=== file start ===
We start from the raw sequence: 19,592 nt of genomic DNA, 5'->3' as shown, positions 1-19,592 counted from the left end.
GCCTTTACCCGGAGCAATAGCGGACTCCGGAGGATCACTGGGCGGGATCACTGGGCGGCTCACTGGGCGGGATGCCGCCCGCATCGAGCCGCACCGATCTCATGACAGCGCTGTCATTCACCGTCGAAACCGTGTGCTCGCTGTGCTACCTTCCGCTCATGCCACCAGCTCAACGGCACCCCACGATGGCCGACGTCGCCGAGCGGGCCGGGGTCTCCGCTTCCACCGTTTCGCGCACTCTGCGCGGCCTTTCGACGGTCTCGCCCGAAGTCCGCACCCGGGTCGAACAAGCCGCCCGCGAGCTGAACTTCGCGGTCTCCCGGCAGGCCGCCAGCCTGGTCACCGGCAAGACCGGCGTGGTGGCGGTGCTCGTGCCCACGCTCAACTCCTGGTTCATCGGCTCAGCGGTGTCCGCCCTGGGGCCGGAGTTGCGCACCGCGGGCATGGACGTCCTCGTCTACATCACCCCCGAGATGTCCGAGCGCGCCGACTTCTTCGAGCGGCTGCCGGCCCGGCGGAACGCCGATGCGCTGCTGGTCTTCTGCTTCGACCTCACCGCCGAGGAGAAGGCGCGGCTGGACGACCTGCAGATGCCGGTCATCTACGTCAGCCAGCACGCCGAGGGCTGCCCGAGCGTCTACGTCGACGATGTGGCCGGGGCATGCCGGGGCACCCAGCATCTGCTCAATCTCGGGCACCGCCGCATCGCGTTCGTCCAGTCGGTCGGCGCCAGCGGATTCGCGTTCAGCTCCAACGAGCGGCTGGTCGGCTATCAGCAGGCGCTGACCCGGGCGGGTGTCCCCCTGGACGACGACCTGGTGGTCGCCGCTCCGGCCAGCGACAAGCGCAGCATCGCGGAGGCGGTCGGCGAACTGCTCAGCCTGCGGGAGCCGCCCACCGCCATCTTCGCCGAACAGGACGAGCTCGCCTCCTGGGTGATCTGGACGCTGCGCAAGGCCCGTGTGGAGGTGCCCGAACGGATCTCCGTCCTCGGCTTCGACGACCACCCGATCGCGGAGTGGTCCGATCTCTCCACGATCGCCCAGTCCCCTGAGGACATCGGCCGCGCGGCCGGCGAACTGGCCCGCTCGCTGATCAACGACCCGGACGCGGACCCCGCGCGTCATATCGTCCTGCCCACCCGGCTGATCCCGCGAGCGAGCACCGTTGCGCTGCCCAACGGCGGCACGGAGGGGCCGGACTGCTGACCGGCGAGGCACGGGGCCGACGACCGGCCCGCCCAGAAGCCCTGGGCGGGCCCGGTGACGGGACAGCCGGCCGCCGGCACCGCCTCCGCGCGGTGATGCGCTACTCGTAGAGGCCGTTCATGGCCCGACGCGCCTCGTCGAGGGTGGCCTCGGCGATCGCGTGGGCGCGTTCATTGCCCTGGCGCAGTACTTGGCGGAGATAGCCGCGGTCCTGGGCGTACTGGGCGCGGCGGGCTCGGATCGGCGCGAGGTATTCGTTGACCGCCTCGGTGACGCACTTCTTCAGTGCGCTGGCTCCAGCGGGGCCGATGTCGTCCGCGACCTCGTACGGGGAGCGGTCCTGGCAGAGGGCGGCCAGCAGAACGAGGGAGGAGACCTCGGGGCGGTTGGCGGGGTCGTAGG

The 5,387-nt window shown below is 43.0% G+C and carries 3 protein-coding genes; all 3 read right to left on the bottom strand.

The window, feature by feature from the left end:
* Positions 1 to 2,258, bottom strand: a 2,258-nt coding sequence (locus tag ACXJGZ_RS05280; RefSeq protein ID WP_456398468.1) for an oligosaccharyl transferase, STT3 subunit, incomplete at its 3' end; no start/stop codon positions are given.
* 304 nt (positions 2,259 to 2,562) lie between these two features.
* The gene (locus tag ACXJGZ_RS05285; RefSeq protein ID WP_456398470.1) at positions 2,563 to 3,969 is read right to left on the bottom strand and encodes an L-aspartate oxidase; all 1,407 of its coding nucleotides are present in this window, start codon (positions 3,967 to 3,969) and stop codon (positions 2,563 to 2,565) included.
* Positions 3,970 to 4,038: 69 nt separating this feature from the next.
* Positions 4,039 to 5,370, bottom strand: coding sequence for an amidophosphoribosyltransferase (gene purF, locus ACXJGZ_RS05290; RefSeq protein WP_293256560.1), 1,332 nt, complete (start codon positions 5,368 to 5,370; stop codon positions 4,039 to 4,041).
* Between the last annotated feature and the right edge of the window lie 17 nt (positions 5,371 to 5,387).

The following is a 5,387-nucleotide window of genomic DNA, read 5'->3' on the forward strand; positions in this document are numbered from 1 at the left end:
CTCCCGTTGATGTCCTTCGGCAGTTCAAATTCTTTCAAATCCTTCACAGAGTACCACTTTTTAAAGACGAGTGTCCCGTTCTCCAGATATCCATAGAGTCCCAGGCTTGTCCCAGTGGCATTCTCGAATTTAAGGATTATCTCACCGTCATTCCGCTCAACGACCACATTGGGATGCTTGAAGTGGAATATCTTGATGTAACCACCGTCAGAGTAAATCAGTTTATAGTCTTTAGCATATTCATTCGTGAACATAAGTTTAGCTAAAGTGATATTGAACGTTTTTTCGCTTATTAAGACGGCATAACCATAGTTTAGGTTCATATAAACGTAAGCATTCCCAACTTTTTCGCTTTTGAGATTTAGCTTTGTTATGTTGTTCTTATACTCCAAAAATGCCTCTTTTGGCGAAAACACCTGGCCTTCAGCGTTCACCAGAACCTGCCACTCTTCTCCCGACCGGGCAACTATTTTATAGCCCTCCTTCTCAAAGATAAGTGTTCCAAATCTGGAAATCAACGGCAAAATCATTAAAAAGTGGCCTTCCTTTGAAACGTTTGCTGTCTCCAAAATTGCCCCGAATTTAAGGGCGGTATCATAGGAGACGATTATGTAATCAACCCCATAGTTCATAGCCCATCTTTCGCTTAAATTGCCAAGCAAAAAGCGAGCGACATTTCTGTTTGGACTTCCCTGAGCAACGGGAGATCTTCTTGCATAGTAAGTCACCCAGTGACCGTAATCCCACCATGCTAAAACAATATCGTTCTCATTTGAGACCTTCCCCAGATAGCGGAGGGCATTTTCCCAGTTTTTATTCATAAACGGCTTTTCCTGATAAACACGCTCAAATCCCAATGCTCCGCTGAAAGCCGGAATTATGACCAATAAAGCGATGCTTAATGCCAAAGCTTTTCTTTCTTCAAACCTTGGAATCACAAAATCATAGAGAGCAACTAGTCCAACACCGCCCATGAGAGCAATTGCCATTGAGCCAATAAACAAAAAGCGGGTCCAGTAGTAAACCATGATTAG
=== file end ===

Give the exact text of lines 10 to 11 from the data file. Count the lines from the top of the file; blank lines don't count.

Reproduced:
* Between the last annotated feature and the right edge of the window lie 17 nt (positions 5,371 to 5,387).

The following is a 5,387-nucleotide window of genomic DNA, read 5'->3' on the forward strand; positions in this document are numbered from 1 at the left end: